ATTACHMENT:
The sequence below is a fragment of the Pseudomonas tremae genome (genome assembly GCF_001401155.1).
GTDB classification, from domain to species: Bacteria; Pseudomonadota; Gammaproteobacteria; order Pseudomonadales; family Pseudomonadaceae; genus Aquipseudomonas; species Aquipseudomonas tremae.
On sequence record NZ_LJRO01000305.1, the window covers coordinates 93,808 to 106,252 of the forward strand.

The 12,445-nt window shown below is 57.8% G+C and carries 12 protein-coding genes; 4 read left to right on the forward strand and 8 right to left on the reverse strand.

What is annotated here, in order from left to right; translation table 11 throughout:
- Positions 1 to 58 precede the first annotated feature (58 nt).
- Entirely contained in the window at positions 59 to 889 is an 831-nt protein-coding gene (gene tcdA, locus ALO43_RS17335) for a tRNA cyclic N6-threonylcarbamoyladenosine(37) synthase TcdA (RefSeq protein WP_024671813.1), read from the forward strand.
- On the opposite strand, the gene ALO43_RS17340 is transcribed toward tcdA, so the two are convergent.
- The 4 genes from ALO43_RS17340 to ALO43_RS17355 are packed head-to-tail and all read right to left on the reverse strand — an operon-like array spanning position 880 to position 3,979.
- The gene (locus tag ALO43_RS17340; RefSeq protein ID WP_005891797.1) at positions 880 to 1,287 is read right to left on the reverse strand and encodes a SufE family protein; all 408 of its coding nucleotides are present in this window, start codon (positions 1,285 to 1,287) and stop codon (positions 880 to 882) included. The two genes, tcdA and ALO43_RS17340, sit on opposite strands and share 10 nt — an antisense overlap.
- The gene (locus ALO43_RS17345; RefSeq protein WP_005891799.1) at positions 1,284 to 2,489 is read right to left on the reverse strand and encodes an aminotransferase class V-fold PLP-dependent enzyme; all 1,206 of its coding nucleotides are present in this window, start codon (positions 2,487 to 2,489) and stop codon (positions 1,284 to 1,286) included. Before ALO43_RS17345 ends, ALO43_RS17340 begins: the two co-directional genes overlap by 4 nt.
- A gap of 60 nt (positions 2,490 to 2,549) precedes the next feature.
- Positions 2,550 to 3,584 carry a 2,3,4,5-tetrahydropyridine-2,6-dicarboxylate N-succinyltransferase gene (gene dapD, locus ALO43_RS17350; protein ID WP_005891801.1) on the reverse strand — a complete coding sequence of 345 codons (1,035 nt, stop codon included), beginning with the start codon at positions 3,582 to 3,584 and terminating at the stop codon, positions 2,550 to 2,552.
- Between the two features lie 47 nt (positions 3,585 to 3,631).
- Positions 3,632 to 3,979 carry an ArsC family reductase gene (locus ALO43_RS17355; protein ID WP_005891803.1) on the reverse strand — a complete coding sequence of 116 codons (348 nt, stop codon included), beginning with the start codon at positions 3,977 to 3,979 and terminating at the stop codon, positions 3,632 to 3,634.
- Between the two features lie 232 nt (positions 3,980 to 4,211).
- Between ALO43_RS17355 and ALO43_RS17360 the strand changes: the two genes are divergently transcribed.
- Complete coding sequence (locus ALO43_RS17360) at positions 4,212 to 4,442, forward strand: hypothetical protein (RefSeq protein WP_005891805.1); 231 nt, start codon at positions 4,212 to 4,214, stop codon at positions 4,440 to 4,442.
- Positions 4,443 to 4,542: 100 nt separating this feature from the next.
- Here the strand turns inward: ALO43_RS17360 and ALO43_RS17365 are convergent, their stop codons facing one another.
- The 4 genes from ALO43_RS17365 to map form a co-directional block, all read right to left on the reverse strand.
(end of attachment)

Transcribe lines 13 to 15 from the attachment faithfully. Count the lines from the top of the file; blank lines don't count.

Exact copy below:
- Positions 2,550 to 3,584 carry a 2,3,4,5-tetrahydropyridine-2,6-dicarboxylate N-succinyltransferase gene (gene dapD, locus ALO43_RS17350; protein ID WP_005891801.1) on the reverse strand — a complete coding sequence of 345 codons (1,035 nt, stop codon included), beginning with the start codon at positions 3,582 to 3,584 and terminating at the stop codon, positions 2,550 to 2,552.
- Between the two features lie 47 nt (positions 3,585 to 3,631).
- Positions 3,632 to 3,979 carry an ArsC family reductase gene (locus ALO43_RS17355; protein ID WP_005891803.1) on the reverse strand — a complete coding sequence of 116 codons (348 nt, stop codon included), beginning with the start codon at positions 3,977 to 3,979 and terminating at the stop codon, positions 3,632 to 3,634.